Released to chime with the inauguration of The Clash into the Rock’n’Roll Hall Of Fame in the USA, The Essential Clash is not a quick cash-in designed to milk the inevitable sentiment caused by the death of Joe Strummer. Cynics, though, might point out that it’s not the first such collection?ever since the Story Of… volumes, Clash compilations have been readily available. Still, in dedicating this two-CD, 41-strong bunch of essential songs to the memory of their erstwhile leader, Messrs Simonon, Headon and Jones will tap into more than American nostalgia.
Strummer’s own visions for the group, honed in his own prototype punk-era 101’ers and cured in the fertile breeding ground of the so-called pub rock movement, predated The Sex Pistols and ensured that The Clash were far more than the spit-and-polish DIY outfit Mick and Paul had in mind. The far-sighted clarion calls of “White Riot”, “1977”, “London’s Burning” and “Career Opportunities” were wrapped in socialist principles and hit the rhythmic vein of the era while continuing to sound inspirational, and even acidly amusing in the case of “Julie’s Been Working For The Drug Squad”.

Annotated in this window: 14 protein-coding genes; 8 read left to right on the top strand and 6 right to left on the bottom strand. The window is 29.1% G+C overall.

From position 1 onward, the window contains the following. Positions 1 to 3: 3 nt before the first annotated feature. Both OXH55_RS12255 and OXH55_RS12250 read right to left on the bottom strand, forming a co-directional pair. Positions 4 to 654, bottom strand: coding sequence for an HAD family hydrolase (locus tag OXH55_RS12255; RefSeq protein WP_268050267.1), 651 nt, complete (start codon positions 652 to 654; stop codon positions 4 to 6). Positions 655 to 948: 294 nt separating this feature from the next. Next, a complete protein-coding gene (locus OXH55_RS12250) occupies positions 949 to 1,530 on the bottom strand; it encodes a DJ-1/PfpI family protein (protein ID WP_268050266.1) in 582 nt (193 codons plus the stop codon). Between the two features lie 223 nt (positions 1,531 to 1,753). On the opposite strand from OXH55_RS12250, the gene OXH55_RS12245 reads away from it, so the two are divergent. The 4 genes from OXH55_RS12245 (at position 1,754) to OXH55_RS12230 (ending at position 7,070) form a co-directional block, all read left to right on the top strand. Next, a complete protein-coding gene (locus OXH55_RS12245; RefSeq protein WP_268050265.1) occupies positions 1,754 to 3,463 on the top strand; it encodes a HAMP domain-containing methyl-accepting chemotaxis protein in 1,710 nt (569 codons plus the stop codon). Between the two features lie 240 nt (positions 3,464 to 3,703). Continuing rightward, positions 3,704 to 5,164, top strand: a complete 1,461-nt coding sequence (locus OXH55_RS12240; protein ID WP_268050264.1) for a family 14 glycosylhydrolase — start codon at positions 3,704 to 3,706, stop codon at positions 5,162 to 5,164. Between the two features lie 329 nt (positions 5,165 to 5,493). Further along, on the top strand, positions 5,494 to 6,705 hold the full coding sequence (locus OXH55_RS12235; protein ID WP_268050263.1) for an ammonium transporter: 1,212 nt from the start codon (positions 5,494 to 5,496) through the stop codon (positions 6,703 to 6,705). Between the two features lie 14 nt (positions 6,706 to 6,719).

The more measured punk metal of the badly received Give ‘Em Enough Rope suggested that Strummer’s rages and moods were about to be cauterised, whereas The Clash were always likely to experiment with levels of sophistication, largely due to their love for, and knowledge of, reggae styles (“Hate And War”, and their canny version of Junior Murvin’s “Police & Thieves”), Stateside garage grooves (“I Fought The Law”) and a far more worldly view which took them from Broadway to Casbah without losing sight of Britain’s strange mix of supermarket torpor and multicultural high energy.
Funkier than their compadres, The Clash bore the brunt of the punk backlash but will have some sort of last laugh here. The Rock’n’Roll Hall Of Fame may be a hoary concept but they deserve to be there, scowling in the doorway before blowing the place up.